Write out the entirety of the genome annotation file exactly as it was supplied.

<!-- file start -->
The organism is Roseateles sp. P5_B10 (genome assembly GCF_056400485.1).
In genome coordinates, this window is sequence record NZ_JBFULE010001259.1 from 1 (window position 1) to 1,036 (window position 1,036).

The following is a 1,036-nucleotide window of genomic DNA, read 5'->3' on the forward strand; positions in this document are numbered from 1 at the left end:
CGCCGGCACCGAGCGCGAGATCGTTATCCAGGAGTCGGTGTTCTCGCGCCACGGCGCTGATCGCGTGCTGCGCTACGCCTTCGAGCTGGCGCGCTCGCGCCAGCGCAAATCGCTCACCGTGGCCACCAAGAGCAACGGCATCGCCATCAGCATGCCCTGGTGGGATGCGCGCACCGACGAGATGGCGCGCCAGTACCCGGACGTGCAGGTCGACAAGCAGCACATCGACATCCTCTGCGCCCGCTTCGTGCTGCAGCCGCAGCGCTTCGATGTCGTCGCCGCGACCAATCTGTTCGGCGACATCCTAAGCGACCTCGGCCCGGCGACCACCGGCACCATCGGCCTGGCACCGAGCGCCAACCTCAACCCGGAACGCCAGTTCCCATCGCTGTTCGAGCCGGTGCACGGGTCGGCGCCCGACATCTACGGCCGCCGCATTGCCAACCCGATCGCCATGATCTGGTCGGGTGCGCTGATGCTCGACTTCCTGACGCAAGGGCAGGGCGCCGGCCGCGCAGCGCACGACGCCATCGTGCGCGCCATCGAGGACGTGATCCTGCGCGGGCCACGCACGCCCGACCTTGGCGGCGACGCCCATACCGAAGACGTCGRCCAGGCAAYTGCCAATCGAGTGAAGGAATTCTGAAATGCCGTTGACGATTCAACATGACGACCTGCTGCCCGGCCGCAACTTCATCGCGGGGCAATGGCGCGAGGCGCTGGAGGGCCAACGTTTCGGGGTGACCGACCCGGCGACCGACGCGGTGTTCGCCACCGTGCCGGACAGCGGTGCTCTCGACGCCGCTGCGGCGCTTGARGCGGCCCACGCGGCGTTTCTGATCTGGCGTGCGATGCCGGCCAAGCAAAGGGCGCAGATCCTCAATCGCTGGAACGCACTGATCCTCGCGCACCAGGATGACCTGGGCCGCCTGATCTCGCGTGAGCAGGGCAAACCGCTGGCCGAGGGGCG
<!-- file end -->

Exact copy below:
The organism is Roseateles sp. P5_B10 (genome assembly GCF_056400485.1).
In genome coordinates, this window is sequence record NZ_JBFULE010001259.1 from 1 (window position 1) to 1,036 (window position 1,036).

The following is a 1,036-nucleotide window of genomic DNA, read 5'->3' on the forward strand; positions in this document are numbered from 1 at the left end:
CGCCGGCACCGAGCGCGAGATCGTTATCCAGGAGTCGGTGTTCTCGCGCCACGGCGCTGATCGCGTGCTGCGCTACGCCTTCGAGCTGGCGCGCTCGCGCCAGCGCAAATCGCTCACCGTGGCCACCAAGAGCAACGGCATCGCCATCAGCATGCCCTGGTGGGATGCGCGCACCGACGAGATGGCGCGCCAGTACCCGGACGTGCAGGTCGACAAGCAGCACATCGACATCCTCTGCGCCCGCTTCGTGCTGCAGCCGCAGCGCTTCGATGTCGTCGCCGCGACCAATCTGTTCGGCGACATCCTAAGCGACCTCGGCCCGGCGACCACCGGCACCATCGGCCTGGCACCGAGCGCCAACCTCAACCCGGAACGCCAGTTCCCATCGCTGTTCGAGCCGGTGCACGGGTCGGCGCCCGACATCTACGGCCGCCGCATTGCCAACCCGATCGCCATGATCTGGTCGGGTGCGCTGATGCTCGACTTCCTGACGCAAGGGCAGGGCGCCGGCCGCGCAGCGCACGACGCCATCGTGCGCGCCATCGAGGACGTGATCCTGCGCGGGCCACGCACGCCCGACCTTGGCGGCGACGCCCATACCGAAGACGTCGRCCAGGCAAYTGCCAATCGAGTGAAGGAATTCTGAAATGCCGTTGACGATTCAACATGACGACCTGCTGCCCGGCCGCAACTTCATCGCGGGGCAATGGCGCGAGGCGCTGGAGGGCCAACGTTTCGGGGTGACCGACCCGGCGACCGACGCGGTGTTCGCCACCGTGCCGGACAGCGGTGCTCTCGACGCCGCTGCGGCGCTTGARGCGGCCCACGCGGCGTTTCTGATCTGGCGTGCGATGCCGGCCAAGCAAAGGGCGCAGATCCTCAATCGCTGGAACGCACTGATCCTCGCGCACCAGGATGACCTGGGCCGCCTGATCTCGCGTGAGCAGGGCAAACCGCTGGCCGAGGGGCG